For some painters, even some of the greatest, a successful painting emerges from the chaos; chaos of an irregular life beset with difficulties, a studio where nothing has a place, a motif plucked from the unconscious brought to painful or triumphant resolution through a long night burning the midnight oil. For others, like Archie Forrest, a highly tuned aesthetic sensibility combines with a rigorous intellect and requires that everything needed is to hand, that all the materiel is of a quality to match the seriousness of the process. Then the magic can begin. All his paintings start with reality, with observation of the real. In the studio he will set up his still life, placed in an interior space, viewpoint and lighting decided before he roughs in the shapes. From then on the tension between instinctive, unconscious impulses and the demands of significant form; volume, line and colour sustain the creative process. For landscape he has to marshal the ingredients of his composition to satisfy the same pictorial demands. The starting point might be the colour of the hull of a Portuguese pilchard boat pulled up on the beach or the red roofs of villas seen through a great tree borrowed from Cézanne; each picture will be true to the moment of its inspiration but must satisfy the same painterly demands. The magic might come with one single mark; a judicious colour note or the breaking of a curve. Before the artist can add his distinctive signature a picture may have been knocked right back, scraped down, left in the periphery of his eye for a week, turned upside down, put in a frame and hung on a wall as if finished. Before an exhibition Forrest will have most of his pictures in this state of near completion so that the deadline can be invoked to induce a creative stress which can prove a vital part of there solution. The result is a tumultuous parade of colour, a celebration of painting and an affirmation that painting matters.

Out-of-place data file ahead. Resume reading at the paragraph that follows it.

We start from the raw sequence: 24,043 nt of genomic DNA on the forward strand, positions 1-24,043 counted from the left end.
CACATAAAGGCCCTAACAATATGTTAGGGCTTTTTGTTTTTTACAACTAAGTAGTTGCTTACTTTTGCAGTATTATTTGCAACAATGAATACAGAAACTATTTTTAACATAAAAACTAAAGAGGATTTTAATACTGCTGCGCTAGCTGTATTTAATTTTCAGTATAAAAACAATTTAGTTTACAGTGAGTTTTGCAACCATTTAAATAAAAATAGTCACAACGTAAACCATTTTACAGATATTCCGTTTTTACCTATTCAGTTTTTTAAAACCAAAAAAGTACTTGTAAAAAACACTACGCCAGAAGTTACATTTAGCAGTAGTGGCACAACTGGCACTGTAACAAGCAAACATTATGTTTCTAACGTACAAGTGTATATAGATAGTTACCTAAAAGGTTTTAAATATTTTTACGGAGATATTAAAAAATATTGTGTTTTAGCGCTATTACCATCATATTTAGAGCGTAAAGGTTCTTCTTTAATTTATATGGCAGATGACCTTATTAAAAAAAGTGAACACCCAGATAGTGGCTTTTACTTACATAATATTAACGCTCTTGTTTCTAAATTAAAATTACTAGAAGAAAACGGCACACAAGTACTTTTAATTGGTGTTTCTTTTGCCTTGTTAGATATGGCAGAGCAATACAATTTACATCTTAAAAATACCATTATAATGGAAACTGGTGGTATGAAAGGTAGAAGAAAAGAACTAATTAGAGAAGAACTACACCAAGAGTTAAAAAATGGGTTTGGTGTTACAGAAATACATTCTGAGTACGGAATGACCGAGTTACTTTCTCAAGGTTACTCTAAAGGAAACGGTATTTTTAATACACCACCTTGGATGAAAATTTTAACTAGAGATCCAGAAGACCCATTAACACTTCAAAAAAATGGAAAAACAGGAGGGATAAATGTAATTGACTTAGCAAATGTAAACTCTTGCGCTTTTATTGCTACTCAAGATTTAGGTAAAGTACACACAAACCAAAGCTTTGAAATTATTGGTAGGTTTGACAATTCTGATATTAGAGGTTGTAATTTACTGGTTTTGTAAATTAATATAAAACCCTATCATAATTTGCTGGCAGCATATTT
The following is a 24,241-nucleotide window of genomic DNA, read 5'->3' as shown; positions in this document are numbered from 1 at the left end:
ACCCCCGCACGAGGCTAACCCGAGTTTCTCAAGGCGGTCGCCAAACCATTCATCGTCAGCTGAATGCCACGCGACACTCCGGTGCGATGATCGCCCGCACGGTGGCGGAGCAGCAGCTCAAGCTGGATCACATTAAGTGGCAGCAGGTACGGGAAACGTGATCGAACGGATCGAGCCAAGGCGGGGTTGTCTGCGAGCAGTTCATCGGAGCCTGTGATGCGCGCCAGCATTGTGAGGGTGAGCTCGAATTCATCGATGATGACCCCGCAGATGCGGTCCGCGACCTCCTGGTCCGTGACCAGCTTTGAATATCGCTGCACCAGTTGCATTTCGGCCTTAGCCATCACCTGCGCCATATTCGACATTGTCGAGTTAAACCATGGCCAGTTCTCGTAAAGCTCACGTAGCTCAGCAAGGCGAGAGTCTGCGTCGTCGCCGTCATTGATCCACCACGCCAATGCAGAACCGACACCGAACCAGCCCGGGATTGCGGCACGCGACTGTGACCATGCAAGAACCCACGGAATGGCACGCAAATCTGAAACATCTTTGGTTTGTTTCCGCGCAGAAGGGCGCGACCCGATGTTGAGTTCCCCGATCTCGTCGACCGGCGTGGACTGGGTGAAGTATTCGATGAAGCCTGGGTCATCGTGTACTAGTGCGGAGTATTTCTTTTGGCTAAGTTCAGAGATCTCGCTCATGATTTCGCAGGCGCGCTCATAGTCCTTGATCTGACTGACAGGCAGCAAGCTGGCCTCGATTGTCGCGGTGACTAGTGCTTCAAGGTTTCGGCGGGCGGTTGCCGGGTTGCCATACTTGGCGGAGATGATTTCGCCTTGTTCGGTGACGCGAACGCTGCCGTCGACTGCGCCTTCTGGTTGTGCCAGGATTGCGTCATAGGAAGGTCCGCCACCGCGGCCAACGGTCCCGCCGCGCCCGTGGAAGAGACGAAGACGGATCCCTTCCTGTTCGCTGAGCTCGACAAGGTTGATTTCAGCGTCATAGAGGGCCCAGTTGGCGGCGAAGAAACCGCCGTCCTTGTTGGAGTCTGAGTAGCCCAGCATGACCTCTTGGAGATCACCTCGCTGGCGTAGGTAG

Archie Forrest studied at GSA 1969-73 and taught there 1978-85 but now paints full time. He works in the Glasgow School/Scottish Colourist tradition with still life, figure and landscape subjects (often France or Italy) of brilliant colour and bravura handling underpinned by fine drawing and sense of form; he is also a sculptor of considerable merit. He has shown with great success both in London and with The Scottish Gallery in Edinburgh.